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Reconciliation Redux and Carried Interest

redux: Latin, (from the verb reducere, meaning “to lead back”) can mean “brought back” or “bringing back.”

A few weeks ago, Democratic hopes for a big bill that would enact President Joe Biden’s climate change agenda, among other things, seemed all but dead. West Virginia Senator Joe Manchin (D-WV) had publicly announced that recent inflation figures would prevent him from voting for anything but a very slimmed down version of a budget reconciliation bill. Media reports describing it as a “crushing blow” were numerous. Even the White House seemed to acknowledge as much, saying Biden would support a bill extending health care subsidies and providing that Medicare could negotiate prescription drug prices.

But to paraphrase the old saying, reports of the reconciliation bill’s death had been greatly exaggerated. After months of on-and-off negotiations, and with little more than a week before the Senate was scheduled to leave for an August recess, Senate Majority Leader Chuck Schumer (D-NY) and Manchin announced an agreement on a $740 billion budget reconciliation bill, surprising Democrats and Republicans alike.

The Inflation Reduction Act of 2022 would spend $369 billion on provisions to address climate change and enhance energy security, extend provisions of the Affordable Care Act, enable Medicare to negotiate drug prices, and increase taxes on businesses by $327 billion, according to a summary of the bill.  Of importance to NAIOP’s members is inclusion in the bill of a provision affecting carried interest compensation, or “promotes.” This provision would raise $14 billion in taxes by increasing the current holding period needed to receive capital gains treatment from three to five years. However, unlike past versions of carried interest legislation, this bill also contains a specific exception for real property trades or businesses that would keep the holding period at three years.

While inclusion of a specific exception for real estate businesses is certainly a positive change, the language of the provision unfortunately makes substantive and problematic changes to the treatment of carried interests. Specifically:

  • Holding Period Start Date: The stated holding period of three years could in fact become a longer, extended period of time beyond the three or even five years, under certain circumstances. This is because the holding period under the bill would start when a partnership acquires “substantially all” of its assets. But real estate partnerships and real estate funds are not necessarily static, and in fact are often adding to their real estate assets. As a result, if the holding period has to restart, a real estate business may never meet the “substantially all” requirement.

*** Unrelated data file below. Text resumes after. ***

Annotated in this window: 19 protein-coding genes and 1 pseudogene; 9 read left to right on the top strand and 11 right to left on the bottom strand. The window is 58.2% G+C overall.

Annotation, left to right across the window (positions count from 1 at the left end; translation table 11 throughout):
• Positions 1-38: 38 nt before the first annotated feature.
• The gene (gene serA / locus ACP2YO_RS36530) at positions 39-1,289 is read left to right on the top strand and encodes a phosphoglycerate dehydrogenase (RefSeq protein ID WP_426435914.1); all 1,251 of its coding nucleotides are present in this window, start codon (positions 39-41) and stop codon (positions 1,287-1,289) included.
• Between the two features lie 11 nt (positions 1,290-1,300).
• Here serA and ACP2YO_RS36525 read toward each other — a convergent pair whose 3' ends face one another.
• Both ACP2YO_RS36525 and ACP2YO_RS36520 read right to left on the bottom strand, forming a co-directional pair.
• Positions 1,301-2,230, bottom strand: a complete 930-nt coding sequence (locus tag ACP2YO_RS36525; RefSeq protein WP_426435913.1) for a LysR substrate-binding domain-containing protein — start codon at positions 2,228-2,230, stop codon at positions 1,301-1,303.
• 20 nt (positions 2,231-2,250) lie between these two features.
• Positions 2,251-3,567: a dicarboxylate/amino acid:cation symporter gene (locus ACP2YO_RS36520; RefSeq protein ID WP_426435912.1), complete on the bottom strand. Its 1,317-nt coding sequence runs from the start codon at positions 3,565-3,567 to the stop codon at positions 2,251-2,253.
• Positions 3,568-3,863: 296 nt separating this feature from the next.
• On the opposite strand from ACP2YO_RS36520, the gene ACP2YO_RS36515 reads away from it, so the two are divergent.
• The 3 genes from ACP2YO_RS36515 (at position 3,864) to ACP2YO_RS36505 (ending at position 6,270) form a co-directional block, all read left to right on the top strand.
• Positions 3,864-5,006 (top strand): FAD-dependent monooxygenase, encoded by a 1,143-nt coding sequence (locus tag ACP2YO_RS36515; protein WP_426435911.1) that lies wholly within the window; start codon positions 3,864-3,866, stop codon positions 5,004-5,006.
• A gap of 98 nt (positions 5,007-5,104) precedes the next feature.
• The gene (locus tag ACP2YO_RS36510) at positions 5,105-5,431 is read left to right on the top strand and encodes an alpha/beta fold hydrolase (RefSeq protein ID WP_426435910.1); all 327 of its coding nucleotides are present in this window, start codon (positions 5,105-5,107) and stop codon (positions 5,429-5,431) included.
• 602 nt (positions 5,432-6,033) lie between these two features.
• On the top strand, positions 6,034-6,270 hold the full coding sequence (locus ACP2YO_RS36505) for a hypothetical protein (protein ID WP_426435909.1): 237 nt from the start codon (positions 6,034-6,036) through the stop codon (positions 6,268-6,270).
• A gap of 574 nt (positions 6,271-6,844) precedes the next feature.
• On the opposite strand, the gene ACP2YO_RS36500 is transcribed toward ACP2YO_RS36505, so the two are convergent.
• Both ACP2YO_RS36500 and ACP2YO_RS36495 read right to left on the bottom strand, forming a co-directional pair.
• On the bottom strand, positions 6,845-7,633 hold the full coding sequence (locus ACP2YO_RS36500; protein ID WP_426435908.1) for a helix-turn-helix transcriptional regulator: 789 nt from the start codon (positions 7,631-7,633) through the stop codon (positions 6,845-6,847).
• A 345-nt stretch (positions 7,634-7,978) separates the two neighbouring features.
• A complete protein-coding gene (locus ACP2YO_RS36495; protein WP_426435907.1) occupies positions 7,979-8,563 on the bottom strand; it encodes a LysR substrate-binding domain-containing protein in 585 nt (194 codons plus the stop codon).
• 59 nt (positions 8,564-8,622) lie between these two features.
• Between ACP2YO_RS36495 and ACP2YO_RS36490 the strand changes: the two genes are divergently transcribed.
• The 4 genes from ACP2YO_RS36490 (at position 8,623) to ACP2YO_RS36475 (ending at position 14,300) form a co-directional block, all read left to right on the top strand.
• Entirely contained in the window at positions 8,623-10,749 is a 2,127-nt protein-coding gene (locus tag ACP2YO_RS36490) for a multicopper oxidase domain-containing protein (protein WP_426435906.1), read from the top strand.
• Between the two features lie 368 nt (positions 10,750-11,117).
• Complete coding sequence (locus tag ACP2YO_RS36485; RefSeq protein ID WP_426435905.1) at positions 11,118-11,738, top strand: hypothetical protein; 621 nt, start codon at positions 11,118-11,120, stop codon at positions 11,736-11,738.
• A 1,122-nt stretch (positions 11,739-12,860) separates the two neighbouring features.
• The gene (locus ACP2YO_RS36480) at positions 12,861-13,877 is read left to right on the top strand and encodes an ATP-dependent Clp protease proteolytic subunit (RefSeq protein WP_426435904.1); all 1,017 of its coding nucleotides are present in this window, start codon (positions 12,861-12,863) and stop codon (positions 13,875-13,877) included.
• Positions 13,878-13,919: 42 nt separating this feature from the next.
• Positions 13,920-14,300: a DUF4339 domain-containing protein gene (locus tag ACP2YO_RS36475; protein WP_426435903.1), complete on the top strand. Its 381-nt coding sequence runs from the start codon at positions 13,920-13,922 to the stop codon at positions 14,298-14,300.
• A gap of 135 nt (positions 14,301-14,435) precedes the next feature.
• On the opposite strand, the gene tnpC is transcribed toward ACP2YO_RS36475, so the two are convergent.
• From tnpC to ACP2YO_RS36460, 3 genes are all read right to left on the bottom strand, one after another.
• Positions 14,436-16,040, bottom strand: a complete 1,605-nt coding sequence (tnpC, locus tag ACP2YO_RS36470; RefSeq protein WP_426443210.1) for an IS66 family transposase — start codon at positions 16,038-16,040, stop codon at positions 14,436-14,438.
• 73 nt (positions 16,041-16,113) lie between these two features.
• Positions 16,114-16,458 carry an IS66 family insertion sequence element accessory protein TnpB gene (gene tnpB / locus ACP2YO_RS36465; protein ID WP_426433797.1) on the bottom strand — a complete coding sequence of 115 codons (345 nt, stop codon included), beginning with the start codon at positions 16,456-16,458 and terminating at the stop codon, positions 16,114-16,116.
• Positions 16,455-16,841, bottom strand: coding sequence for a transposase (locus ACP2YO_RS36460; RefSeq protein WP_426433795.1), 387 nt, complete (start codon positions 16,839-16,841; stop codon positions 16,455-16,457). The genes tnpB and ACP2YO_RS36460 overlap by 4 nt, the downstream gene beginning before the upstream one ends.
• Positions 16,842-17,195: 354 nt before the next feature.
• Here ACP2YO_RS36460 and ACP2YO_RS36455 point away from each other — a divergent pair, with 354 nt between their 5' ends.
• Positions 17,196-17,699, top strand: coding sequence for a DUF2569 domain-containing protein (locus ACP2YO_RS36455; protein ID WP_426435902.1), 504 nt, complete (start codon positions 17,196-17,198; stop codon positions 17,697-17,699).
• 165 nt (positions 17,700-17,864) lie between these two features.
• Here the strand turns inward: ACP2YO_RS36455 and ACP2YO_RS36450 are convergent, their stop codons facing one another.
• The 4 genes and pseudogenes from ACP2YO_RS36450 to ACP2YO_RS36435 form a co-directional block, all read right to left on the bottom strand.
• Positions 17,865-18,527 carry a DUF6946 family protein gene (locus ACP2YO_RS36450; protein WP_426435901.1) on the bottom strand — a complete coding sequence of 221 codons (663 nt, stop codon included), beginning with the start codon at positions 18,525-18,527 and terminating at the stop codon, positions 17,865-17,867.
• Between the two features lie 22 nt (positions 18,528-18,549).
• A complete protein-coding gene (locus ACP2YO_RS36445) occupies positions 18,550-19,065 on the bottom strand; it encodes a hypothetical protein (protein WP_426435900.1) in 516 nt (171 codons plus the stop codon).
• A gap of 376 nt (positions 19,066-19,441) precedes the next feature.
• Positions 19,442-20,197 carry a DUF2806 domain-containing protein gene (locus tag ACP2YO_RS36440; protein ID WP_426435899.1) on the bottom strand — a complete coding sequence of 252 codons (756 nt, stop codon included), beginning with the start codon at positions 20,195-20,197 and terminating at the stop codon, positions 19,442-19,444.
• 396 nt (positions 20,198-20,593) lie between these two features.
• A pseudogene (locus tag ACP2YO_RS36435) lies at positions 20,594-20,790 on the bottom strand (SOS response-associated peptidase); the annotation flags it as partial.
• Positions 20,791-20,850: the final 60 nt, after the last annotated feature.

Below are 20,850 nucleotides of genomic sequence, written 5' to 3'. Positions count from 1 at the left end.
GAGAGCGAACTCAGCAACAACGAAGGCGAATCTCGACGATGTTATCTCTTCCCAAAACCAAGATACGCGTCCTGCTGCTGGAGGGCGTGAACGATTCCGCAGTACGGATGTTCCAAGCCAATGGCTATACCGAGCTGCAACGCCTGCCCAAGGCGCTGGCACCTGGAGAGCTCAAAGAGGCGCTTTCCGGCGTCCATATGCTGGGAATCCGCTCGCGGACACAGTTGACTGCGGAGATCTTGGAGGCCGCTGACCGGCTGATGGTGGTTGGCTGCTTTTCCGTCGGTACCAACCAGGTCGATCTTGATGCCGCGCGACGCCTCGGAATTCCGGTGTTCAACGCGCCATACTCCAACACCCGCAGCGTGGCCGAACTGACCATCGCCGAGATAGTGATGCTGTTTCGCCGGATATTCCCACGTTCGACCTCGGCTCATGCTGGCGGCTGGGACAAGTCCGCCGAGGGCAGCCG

• Applies to Section 1231 Gains: The provision extends the three-year holding period requirement to IRS Section 1231 gains – the net gain from property that is used in a trade or business or held for the production of income. This was excluded from the carried interest changes enacted in 2017 that established the three-year holding period. The impact could, for example, be felt by real estate funds that build housing and need to sell assets before the three-year holding period is concluded to finance additional projects.  
  • Retroactive Application: Although the bill provides that the changes to the tax treatment of carried interest would apply after Dec. 31, 2022, in fact the provision would apply to partnership agreements executed years before the enactment of this bill. This would impact the basic agreements reached by the partners regarding specific deals and their underlying economics, and the relative compensation due to each partner under those agreements.

In order to pass the Senate, the reconciliation bill will need the support of all 50 Senators in the Democratic caucus. Arizona Senator Kyrsten Sinema, a former member of the Green Party, has been vocal in her opposition to changes in the taxation of carried interests in the past, but has declined to comment on how she would vote on this bill containing $369 billion in climate change and energy security provisions. Although Schumer’s stated intent is to bring this bill to a floor vote before the Senate leaves for its August recess on Aug. 5, that timeline may not be realistic. Because this is a budget reconciliation bill that is governed by very specific Senate rules, the Senate parliamentarian must clear all language. That involves meeting with both Republican and Democratic Senate staff to hear arguments on whether specific provisions comply with the Senate’s reconciliation rules. After that, 20 hours of debate begins, followed by a period of voting on amendments known as a “vote-a-rama” because of the large number of amendments expected.  This will probably move consideration of the legislation well into the weekend and possibly into next week.

Since the Manchin-Schumer announcement, NAIOP and its government affairs team have been at work with our real estate allies to ensure that policymakers, including Sinema, understand the shortcomings of the carried interest provision and its impact upon real estate entrepreneurship and investment. The reconciliation debate may conclude more quickly than anticipated if Sinema gives her approval, or it could extend until mid-August or beyond. Regardless of the ultimate timing, we will continue to advocate for the commercial real estate industry and NAIOP’s members as the reconciliation bill moves forward.

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